I cannot really express how thrilled I am with this decision. The High Court, through its judgment, has given millions of Indians the right to be the way they are without facing harassment or prosecution. This is the biggest blow in favor of individual liberty that has happened in India for many, many years. In this blog, most of my political writings are about things that depress and outrage me; this one though, is pure joy.
Posts Tagged ‘crime’
This case may have set a worrying precedent.
I do not advocate, as some libertarians do, that we do away with all defamation laws. It does make some economic and moral sense to penalize speech that is demonstrably and objectively false, and results in specific harm. However, I am in all circumstances opposed to defamation being a criminal offence — a barbarous relic that has no place in a free society. And truth should always be a defense.
I have criticized the Canadian government on free speech issues in the past — especially with regard to their disgraceful “Human Rights” tribunals. However, this post by Jennifer Abel deserves mention.
This is my third or fourth trip to our northern neighbor, where I like to play amateur sociologist between tourist-trap visits, and I’ve reached the following conclusion: the Canadian government trusts its people far more than the American government trusts theirs.
I’m not arguing that Canada’s some libertarian paradise. Far from it: even ignoring their high taxes and socialized medicine, there’s the fact that Canada, in lieu of a right to free speech, has an apparent “right to never have your feelings hurt” upheld by the kangaroo courts of its notorious Human Rights Commissions. (Are you a newspaper publisher who wants to reprint the notorious Danish Mohammed cartoons? Don’t do it if you’re Canadian.)
And yet, in day-to-day matters there seems far less assumption of criminal intent.
Read the whole thing.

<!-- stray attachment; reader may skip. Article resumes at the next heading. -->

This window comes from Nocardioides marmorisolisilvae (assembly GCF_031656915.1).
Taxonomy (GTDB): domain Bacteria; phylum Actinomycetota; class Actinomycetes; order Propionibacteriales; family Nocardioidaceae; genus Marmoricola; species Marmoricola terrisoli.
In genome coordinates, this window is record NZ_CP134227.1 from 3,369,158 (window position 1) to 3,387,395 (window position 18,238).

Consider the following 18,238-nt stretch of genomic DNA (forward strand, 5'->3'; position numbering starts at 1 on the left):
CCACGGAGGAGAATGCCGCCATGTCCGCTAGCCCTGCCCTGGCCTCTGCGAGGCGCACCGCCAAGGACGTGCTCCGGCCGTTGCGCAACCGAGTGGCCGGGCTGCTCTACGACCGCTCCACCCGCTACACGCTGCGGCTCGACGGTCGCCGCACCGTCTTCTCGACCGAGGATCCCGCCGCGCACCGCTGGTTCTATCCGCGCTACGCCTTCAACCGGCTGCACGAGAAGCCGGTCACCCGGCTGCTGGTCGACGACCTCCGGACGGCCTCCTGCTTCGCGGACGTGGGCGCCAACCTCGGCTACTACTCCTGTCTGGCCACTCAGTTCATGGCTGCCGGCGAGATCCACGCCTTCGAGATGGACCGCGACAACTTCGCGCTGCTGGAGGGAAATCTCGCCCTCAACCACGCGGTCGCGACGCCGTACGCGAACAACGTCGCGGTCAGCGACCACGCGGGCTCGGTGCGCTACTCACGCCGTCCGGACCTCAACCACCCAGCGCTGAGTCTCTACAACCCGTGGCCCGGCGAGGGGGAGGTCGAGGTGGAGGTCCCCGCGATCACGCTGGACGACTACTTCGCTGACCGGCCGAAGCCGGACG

Inflammatory rhetoric from doomsday-sayers isn’t anything new; nevertheless this statement by climatologist James Hansen strikes me as extreme.
Special interests have blocked transition to our renewable energy future. Instead of moving heavily into renewable energies, fossil companies choose to spread doubt about global warming, as tobacco companies discredited the smoking-cancer link. Methods are sophisticated, including disguised funding to shape school textbook discussions.
CEOs of fossil energy companies know what they are doing and are aware of long-term consequences of continued business as usual. In my opinion, these CEOs should be tried for high crimes against humanity and nature. If their campaigns continue and “succeed” in confusing the public, I anticipate testifying against relevant CEOs in future public trials.
Global warming is real; the science proves it. However, equating the actions of Oil company CEO’s (or tobacco CEO’s for that matter) with actual crimes against humanity displays an astonishing lack of understanding of the words involved and a terrible disregard for the freedoms we hold dear.
(Link via The Volokh Conspiracy)
What does Ethiopia, Senegal and Turkey have that the US doesn’t?
The right to engage in consensual sex for money.
For a list of the legal status of prostitution in different countries, check this nice fact sheet. The oldest profession in the world is legal in most of South America, and virtually all of Europe. Keeping the US company, on the other hand, are countries like China, Saudi Arabia, Iran, Cuba, Uganda (and sadly, India).